Will ex-Rangers stopper Dominic Ball be Aberdeen's answer at centre-back?
Aberdeen were third in total possession in the Scottish Premiership last season, behind Celtic and Rangers, and having stocked up on attacking options following the departures of Jonny Hayes and Niall McGinn, it’s safe to say they’ll be looking to dominate play against most teams in the league once again this term.
With such a gameplan comes added responsibility for the defenders. They have to be competent in possession. Not only do they see more of the ball with the opposing side sagging off, there’s little to no protection behind the back-line should a square pass go astray or an unfortunate slip befall one of the their central defenders.
Ball should be fine in this aspect of the game at Aberdeen. An attacking midfielder during his days in Watford’s youth academy, he is more than comfortable playing the ball out from the back. It’s whether he’s an improvement defensively on those already at the club which will determine whether he’s back in Scotland merely as a squad player, or as an important member of the starting XI.
Looking at where both players plied their trade prior to signing for Aberdeen, it’s easy to draw parallels between Ball and Anthony O’Connor. The latter was a squad player on Burton Albion’s promotion clinching 2015-16 side; Ball was a six-time starter for Peterborough last term before a falling out with his manager saw the loan deal cut short. Each were League One clubs.
Ball also chalked up 15 appearances in the English Championship for Rotherham. Although, it’s unclear how much we can read into that. He played only five times for the club after the manager who recruited him, Alan Stubbs, was given the boot with the team deep in relegation trouble. Stubbs’ replacement Paul Warne was quick to ship Ball out, and unwilling to play him after his deal at Peterborough ended prematurely.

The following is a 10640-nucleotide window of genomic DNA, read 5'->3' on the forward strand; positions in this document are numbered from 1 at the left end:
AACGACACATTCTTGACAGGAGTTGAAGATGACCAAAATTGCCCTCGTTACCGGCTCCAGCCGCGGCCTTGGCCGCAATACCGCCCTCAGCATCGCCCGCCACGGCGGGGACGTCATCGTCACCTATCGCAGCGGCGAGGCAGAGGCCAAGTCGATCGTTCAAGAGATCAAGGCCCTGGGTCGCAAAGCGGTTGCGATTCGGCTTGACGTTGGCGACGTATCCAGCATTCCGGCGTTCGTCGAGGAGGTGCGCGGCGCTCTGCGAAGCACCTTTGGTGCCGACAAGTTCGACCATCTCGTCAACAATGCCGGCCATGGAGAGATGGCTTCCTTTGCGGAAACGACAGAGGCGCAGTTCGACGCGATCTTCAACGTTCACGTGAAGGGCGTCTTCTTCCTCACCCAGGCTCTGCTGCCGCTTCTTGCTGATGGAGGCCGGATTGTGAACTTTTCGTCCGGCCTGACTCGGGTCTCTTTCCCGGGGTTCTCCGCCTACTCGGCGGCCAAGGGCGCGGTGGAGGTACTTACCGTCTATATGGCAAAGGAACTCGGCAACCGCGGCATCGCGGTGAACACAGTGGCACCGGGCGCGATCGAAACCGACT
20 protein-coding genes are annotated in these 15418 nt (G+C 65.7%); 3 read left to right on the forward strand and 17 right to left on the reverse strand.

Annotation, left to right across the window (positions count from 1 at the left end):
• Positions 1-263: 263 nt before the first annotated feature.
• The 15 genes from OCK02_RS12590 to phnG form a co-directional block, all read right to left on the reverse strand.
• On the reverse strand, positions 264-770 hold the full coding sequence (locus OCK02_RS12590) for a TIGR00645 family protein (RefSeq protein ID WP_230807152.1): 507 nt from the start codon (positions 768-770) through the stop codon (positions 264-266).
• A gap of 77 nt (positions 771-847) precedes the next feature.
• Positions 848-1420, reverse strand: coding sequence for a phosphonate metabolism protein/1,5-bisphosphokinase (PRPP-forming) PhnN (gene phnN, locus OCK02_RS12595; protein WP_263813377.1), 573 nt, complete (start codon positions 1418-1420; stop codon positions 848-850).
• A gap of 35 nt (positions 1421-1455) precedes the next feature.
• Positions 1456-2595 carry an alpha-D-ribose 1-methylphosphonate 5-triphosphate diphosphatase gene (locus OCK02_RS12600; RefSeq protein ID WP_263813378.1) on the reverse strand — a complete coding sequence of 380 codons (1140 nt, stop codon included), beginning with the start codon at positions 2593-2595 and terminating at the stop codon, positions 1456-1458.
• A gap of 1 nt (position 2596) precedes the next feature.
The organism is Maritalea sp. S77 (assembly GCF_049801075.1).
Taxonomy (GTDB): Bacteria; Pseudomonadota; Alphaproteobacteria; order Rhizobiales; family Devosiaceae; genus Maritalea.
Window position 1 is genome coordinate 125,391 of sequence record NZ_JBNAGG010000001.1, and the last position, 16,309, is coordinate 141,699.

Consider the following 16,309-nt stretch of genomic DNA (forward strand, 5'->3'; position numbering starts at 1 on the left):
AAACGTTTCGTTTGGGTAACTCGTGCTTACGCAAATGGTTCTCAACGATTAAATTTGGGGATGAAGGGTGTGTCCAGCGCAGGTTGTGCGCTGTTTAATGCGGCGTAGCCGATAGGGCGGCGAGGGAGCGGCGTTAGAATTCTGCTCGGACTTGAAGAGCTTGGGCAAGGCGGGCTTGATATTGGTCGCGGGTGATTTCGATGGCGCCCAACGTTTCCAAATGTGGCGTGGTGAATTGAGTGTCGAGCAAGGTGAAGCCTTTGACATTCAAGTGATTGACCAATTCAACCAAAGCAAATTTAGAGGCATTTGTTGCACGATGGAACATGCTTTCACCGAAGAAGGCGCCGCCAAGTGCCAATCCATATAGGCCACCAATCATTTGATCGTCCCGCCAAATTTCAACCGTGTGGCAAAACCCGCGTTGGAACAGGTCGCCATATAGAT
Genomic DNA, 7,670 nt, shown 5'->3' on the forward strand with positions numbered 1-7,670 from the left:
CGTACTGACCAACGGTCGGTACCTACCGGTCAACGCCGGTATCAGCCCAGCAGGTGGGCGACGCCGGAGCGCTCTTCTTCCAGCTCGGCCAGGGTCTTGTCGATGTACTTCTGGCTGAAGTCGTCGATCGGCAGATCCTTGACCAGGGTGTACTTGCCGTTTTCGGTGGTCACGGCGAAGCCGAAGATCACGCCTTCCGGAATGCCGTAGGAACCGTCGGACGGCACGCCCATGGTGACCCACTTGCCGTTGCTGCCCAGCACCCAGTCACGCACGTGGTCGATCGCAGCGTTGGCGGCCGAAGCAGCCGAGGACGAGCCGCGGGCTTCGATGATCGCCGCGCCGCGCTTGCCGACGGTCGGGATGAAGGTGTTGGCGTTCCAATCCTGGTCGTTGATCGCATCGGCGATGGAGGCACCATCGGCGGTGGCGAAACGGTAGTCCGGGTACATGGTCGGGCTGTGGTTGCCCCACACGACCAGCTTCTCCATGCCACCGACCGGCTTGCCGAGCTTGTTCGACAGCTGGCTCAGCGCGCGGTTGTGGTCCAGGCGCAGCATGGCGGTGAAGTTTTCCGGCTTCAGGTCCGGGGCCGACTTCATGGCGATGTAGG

Whether we like it or not, there is precedent for players coming straight from League One and hitting the ground running in the Scottish Premiership, especially at Aberdeen. Adam Rooney, Shay Logan, Barry Robson and Ash Taylor were all recruited direct from England’s third tier, and while fans will have higher hopes for Ball than the last player on that particular list - don’t look at me, I rated Taylor and his dominating aerial presence - they should be hopeful of getting solid production from Ball during his time at Pittodrie.
For all of the 2015/16 season, Ball was Rangers’ third choice centre-back behind Danny Wilson and Rob Kiernan. That sentence alone should have warning signs going off in the minds of Aberdeen fans. After all, had McInnes recruited either of those two to reinforce his backline, it’s safe to say the Pittodrie faithful would not have been overly impressed.
Of course, just because Ball was the third-choice centre-back it doesn’t mean he was necessarily the third best. Warburton might have preferred Wilson and Kiernan for tactical reasons, such as their contract situation - both were permanent signings while Ball was there on loan - or he might just have got it wrong. But while Ball largely got his break at Rangers in the centre of the park, there wasn’t much in his displays at the heart of the defence when he did fill in to suggest he was definitely a better option than either of the aforementioned duo.
Fans have been demanding a physically robust midfielder ever since youngster Craig Storrie disappeared from the first-team picture. The signing of Greg Tansey appeared to quench such a thirst, but many remain unconvinced, seeing the ex-Inverness CT as a deep-lying playmaker trapped in a centre-back’s body.
It’s doubtful whether Ball would unseat Tansey or take up permanent residence in the central role. The reason why Derek McInnes had tended to prefer lighter players in that area, such as Ryan Jack or Graeme Shinnie, is their ability to take the ball from the centre-backs, while facing their own goal, and turn quickly. It’s probably why Anthony O’Connor hasn’t been seen in the position since his initial introduction to the first team, despite putting in performances which were looked upon favourably by the Dons support. Though lighter on his feet, Ball would perform the role in a similar manner to O’Connor, and would likely be used there only in special situations.